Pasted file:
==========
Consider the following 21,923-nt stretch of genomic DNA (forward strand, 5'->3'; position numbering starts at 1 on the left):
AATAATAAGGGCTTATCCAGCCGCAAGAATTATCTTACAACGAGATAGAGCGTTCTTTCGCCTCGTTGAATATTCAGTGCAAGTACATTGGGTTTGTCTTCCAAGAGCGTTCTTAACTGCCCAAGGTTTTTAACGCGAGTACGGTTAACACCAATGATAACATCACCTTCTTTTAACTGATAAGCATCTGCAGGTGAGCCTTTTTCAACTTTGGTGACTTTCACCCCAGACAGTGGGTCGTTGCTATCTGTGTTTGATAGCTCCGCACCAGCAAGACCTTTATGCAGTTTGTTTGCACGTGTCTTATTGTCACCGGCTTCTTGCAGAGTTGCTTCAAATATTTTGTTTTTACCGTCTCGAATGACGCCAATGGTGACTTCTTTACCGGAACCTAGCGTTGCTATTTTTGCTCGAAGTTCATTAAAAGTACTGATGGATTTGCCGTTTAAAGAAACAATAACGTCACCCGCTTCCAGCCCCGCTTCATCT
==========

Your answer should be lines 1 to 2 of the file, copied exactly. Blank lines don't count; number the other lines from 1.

Consider the following 21,923-nt stretch of genomic DNA (forward strand, 5'->3'; position numbering starts at 1 on the left):
AATAATAAGGGCTTATCCAGCCGCAAGAATTATCTTACAACGAGATAGAGCGTTCTTTCGCCTCGTTGAATATTCAGTGCAAGTACATTGGGTTTGTCTTCCAAGAGCGTTCTTAACTGCCCAAGGTTTTTAACGCGAGTACGGTTAACACCAATGATAACATCACCTTCTTTTAACTGATAAGCATCTGCAGGTGAGCCTTTTTCAACTTTGGTGACTTTCACCCCAGACAGTGGGTCGTTGCTATCTGTGTTTGATAGCTCCGCACCAGCAAGACCTTTATGCAGTTTGTTTGCACGTGTCTTATTGTCACCGGCTTCTTGCAGAGTTGCTTCAAATATTTTGTTTTTACCGTCTCGAATGACGCCAATGGTGACTTCTTTACCGGAACCTAGCGTTGCTATTTTTGCTCGAAGTTCATTAAAAGTACTGATGGATTTGCCGTTTAAAGAAACAATAACGTCACCCGCTTCCAGCCCCGCTTCATCT